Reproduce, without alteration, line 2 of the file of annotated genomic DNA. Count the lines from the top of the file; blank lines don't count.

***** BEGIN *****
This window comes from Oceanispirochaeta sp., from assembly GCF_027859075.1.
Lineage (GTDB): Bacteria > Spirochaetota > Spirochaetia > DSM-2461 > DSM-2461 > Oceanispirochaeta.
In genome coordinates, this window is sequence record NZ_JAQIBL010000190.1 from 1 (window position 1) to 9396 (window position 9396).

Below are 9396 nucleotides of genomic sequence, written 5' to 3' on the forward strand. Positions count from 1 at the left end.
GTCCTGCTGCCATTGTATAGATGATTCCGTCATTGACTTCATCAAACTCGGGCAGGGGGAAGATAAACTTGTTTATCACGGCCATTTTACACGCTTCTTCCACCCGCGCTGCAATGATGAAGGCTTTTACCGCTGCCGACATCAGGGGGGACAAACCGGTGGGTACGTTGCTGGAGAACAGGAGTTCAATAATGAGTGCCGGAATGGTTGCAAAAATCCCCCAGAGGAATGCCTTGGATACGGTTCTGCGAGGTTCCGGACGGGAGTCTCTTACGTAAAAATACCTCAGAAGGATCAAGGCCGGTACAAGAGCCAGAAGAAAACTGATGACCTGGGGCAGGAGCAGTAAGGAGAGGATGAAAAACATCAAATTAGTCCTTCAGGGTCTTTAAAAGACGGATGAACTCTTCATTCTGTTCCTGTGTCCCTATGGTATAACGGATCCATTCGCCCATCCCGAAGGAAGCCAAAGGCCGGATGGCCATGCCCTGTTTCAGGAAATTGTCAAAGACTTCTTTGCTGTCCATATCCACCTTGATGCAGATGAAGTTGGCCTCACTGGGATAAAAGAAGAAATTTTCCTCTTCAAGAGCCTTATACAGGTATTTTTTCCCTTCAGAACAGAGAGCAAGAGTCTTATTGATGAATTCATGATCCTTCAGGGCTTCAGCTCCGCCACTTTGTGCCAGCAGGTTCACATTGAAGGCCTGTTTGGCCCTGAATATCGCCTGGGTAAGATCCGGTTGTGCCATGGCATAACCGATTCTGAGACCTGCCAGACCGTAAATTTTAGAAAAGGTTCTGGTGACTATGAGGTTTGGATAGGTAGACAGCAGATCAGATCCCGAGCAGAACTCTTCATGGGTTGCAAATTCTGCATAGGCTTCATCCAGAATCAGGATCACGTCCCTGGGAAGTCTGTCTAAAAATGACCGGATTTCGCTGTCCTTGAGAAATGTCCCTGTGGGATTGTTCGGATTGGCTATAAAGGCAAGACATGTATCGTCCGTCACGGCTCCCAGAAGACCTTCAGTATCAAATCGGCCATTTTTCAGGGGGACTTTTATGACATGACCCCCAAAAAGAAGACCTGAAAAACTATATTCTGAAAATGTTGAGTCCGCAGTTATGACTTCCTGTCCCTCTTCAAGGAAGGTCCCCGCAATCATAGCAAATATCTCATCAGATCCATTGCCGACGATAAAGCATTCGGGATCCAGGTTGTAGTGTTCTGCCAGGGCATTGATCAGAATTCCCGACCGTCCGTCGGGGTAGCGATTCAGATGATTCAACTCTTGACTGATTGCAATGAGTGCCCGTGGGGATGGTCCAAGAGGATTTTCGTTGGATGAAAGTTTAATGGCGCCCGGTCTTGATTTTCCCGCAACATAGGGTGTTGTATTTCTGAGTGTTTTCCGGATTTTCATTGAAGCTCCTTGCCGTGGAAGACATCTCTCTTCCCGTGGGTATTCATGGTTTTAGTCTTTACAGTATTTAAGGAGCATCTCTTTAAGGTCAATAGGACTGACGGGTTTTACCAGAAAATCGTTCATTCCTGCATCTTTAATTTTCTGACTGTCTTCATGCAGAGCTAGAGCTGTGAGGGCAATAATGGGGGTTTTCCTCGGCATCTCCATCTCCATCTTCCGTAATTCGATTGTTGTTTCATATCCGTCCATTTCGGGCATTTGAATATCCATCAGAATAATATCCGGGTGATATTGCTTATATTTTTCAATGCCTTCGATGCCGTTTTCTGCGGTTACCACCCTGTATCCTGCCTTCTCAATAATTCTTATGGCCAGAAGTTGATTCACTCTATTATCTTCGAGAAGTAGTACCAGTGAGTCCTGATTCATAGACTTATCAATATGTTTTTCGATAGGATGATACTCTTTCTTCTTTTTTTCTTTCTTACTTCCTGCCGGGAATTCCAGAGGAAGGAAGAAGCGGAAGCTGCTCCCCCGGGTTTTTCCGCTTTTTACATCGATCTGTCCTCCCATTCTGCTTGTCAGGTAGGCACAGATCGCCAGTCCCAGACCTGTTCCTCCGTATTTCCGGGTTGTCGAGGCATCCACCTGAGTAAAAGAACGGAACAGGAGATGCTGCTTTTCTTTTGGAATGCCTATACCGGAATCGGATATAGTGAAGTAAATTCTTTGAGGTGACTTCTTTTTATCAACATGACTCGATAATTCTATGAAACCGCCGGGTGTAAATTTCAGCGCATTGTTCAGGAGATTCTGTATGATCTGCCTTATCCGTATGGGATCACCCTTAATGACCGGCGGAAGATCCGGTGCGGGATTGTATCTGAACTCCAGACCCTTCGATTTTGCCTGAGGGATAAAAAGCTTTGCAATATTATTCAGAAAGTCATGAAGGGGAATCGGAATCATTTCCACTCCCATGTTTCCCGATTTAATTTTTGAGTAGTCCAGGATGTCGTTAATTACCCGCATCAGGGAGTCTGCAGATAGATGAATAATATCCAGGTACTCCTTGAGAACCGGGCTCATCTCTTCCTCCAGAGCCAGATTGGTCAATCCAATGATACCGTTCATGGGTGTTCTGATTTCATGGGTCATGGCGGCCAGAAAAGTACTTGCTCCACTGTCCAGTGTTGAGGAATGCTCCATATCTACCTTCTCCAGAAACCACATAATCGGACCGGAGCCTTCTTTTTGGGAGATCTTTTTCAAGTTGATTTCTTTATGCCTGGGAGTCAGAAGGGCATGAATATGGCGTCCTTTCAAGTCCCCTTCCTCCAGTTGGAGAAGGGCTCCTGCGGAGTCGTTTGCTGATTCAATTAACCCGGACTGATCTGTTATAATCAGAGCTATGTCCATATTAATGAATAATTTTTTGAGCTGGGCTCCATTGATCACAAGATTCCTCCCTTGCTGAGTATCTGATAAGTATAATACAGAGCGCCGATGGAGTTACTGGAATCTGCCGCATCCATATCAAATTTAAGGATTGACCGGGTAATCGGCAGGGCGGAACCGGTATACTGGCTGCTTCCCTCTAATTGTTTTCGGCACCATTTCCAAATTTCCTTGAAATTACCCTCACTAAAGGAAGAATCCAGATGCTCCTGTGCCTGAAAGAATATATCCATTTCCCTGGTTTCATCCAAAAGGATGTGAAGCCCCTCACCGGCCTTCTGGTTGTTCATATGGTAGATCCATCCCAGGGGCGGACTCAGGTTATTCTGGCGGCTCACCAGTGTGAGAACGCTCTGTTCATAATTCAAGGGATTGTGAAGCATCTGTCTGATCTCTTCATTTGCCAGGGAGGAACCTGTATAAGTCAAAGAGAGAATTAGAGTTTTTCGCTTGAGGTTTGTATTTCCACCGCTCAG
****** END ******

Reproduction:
Lineage (GTDB): Bacteria > Spirochaetota > Spirochaetia > DSM-2461 > DSM-2461 > Oceanispirochaeta.